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Spoilers below for the most recent episode of Twin Peaks' revival on Showtime.
When Twin Peaks finally returned to TV after its quarter-century hiatus, the mystery drama's cast of characters had notably changed quite a bit, and a big unfortunate reason for that lies in several of the original actors having passed away over the years. And yet, almost everyone still appears in episodes in one fashion or another -- from Miguel Ferrer's Albert to Warren Frost's Doctor Hayward and more -- thanks to David Lynch's far-flung imagination. Star Kyle MacLachlan recently discussed how he feels about Twin Peaks honoring its deceased cast members in such ways.
To be fair, actors' deaths are often honored in some way by the TV shows that they starred in - Miguel Ferrer's NCIS: Los Angeles character also had to be handled in such a way -- but because this is Twin Peaks, viewers aren't just seeing a quick bit of dialogue exposition paired with a post-credits "In Memory Of" placard. Of the six stars who died before Twin Peaks' 2017 premiere, four of them were able to film new footage that seems _almost _normal, though they obviously weren't.
For one, Miguel Ferrer's Albert scenes were always with David Lynch's hearing-impaired FBI Deputy Director Gordon Cole, which meant they were slightly slapsticky, but also quite warm and mournful in a way. Catherine Coulson's Log Lady appeared with her wooden compadre to offer Deputy Chief Hawk some information about Cooper'survival. Marv Rosand's Toad appeared in the Double R Diner to take a bread delivery. And Warren Frost's Doctor Hayward appeared in a recent episode to talk to Sheriff Truman about the day when he examined "Cooper" all those years ago after the Black Lodge incident.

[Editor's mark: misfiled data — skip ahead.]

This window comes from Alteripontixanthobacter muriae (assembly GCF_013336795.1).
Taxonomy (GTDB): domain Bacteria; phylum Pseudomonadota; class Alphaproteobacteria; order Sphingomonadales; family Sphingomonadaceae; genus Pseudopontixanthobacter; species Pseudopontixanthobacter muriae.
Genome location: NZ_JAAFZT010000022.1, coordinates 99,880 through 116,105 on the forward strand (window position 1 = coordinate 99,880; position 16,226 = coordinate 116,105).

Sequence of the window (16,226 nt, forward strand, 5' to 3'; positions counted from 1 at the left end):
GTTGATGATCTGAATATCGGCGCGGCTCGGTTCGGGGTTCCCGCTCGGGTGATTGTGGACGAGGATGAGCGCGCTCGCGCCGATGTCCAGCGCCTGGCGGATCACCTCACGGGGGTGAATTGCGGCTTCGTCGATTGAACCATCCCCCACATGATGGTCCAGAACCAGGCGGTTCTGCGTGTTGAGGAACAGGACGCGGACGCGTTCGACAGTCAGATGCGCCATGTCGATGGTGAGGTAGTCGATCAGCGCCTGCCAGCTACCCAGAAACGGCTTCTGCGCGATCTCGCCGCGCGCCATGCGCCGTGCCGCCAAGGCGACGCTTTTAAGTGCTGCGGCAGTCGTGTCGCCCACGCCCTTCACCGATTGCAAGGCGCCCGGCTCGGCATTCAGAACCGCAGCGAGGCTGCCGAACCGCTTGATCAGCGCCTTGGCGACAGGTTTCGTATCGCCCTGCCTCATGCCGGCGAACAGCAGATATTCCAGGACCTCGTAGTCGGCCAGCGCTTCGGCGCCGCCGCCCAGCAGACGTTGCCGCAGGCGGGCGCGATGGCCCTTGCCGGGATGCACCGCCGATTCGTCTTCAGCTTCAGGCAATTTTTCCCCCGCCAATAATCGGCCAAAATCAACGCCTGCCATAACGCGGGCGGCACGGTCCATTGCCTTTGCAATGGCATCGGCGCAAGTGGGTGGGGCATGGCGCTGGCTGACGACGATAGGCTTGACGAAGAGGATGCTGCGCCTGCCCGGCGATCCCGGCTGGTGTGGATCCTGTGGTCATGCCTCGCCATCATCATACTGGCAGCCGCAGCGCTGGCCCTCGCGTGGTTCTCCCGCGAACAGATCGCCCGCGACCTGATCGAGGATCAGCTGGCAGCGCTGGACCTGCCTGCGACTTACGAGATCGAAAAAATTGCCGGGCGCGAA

And then there are the two actors who passed away long before Twin Peaks' return season went into production. Frank Silva, who played the eternally haunting and exceedingly important evil entity B.O.B.,was initially used via archival footage from him and Cooper's mirror fun, but the so-out-there Episode 8 showed us that Cooper's swagger-dripping double has kept B.O.B. around as some kind of gross, smiling souvenir. Later, during the Trinity explosion, we see B.O.B.'s face within the Garmonbozia, which has inspired a slew of theories over how it pertained to the entity's "birth," as it were. Silva died in 1995, but David Lynch has once again made him one of the show's most interesting elements, something that Kyle MacLachlan seems to acknowledge and appreciate in his interview with THR.
Another bizarre return came via Don S. Davis' Major Briggs, who'd seemingly died in a fire during the show's original run. In the 25 years since his supposed death, his fingerprints have matched that of others well over a dozen times, once notably on a decapitated corpse. But that was nowhere near as weird as seeing Davis' disembodied head floating around. "Blue Rose," indeed.
It's obviously a tough gig to return to an old job when some of your old pals aren't around anymore, and Twin Peaks has done a pretty fabulous job of reminding audiences that fictional characters allow for myriad ways for audiences to accept and cope with tragedies. Even if that character is B.O.B. Thankfully, Kyle MacLachlan also said that a lot of this season will end up making sense one day, so here's hoping that part is just as true.
After taking a one-week break that felt years longer, Twin Peaks will return to Showtime for the remainder of its revival season on Sundays at 9:00 p.m. ET. To see what other new and returning shows are hitting the small screen soon, check out our summer premiere schedule.